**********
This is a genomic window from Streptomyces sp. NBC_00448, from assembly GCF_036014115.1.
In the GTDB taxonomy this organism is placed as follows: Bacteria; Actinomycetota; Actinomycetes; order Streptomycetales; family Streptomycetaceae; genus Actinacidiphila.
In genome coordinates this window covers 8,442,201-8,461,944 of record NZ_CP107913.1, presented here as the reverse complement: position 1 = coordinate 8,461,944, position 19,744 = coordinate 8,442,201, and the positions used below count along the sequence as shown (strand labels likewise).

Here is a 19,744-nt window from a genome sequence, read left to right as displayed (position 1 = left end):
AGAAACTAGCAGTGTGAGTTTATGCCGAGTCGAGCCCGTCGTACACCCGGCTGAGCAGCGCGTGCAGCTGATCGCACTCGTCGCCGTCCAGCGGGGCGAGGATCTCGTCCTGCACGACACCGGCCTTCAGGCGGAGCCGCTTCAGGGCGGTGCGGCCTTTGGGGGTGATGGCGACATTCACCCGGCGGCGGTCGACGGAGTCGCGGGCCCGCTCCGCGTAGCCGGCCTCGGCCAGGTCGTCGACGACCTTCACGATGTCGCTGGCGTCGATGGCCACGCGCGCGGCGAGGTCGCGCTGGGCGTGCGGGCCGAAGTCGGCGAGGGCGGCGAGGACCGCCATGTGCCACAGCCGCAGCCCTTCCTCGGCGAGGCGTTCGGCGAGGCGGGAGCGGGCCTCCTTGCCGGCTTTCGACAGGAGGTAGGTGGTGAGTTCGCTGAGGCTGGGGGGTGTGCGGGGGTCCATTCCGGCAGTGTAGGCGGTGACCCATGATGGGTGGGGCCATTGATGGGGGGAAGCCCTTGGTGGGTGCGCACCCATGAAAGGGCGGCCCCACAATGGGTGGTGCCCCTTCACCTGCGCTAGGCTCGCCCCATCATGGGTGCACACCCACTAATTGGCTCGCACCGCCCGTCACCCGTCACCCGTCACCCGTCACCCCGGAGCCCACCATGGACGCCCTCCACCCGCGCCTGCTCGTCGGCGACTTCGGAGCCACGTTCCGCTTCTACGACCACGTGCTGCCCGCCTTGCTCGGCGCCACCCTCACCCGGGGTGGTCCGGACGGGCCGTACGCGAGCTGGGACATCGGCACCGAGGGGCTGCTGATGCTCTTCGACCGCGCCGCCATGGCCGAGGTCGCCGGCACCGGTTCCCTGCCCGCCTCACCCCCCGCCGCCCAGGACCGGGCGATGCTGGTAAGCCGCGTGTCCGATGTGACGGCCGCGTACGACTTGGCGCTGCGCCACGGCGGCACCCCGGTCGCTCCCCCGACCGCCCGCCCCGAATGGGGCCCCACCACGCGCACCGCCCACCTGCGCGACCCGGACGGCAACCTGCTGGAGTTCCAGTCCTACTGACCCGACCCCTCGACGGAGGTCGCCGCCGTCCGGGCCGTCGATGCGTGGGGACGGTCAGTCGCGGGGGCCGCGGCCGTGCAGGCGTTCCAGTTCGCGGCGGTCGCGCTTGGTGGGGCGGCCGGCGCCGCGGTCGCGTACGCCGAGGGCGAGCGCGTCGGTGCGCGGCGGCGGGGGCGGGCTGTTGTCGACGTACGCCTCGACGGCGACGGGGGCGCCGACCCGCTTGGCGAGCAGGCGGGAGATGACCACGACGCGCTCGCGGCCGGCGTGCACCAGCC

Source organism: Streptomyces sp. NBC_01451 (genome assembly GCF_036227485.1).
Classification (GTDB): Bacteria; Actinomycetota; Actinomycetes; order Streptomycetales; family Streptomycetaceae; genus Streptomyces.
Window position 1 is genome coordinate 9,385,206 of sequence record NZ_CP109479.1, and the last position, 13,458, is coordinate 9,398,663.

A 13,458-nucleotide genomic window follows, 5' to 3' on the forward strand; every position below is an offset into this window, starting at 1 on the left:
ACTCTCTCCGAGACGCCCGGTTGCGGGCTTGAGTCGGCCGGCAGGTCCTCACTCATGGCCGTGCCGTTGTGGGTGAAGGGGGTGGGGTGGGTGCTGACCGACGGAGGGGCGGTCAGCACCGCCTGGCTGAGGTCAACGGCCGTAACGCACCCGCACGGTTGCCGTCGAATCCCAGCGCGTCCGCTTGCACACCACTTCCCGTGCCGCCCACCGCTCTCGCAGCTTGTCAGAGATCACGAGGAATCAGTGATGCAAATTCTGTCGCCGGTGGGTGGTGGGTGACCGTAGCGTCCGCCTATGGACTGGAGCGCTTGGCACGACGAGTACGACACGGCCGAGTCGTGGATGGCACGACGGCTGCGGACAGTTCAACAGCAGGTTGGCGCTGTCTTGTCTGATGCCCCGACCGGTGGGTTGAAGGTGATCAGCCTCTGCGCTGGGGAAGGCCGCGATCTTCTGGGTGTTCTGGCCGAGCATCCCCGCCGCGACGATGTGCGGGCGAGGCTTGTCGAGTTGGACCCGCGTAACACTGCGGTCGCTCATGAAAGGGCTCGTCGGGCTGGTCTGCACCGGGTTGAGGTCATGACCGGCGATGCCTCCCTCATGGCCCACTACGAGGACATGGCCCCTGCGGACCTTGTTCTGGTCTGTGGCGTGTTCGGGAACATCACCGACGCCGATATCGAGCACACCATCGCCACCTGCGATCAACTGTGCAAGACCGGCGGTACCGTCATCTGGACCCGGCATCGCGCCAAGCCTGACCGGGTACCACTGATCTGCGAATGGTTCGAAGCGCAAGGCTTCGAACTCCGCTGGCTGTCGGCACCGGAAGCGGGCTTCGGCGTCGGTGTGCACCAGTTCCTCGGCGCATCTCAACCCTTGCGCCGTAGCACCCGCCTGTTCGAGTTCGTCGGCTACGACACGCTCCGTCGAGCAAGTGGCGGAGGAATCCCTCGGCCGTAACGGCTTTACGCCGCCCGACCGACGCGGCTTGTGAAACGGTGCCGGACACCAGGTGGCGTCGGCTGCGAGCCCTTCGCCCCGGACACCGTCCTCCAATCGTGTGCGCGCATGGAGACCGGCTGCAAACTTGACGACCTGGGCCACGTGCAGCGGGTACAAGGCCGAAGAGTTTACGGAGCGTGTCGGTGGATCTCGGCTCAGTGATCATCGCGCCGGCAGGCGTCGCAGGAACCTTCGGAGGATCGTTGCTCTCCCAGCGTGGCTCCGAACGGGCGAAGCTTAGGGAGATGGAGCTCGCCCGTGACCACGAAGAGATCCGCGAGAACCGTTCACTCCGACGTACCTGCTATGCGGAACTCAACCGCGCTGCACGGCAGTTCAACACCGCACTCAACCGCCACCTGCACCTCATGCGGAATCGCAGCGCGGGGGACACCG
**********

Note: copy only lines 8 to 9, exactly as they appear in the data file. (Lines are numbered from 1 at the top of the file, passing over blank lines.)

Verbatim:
Window position 1 is genome coordinate 9,385,206 of sequence record NZ_CP109479.1, and the last position, 13,458, is coordinate 9,398,663.

A 13,458-nucleotide genomic window follows, 5' to 3' on the forward strand; every position below is an offset into this window, starting at 1 on the left: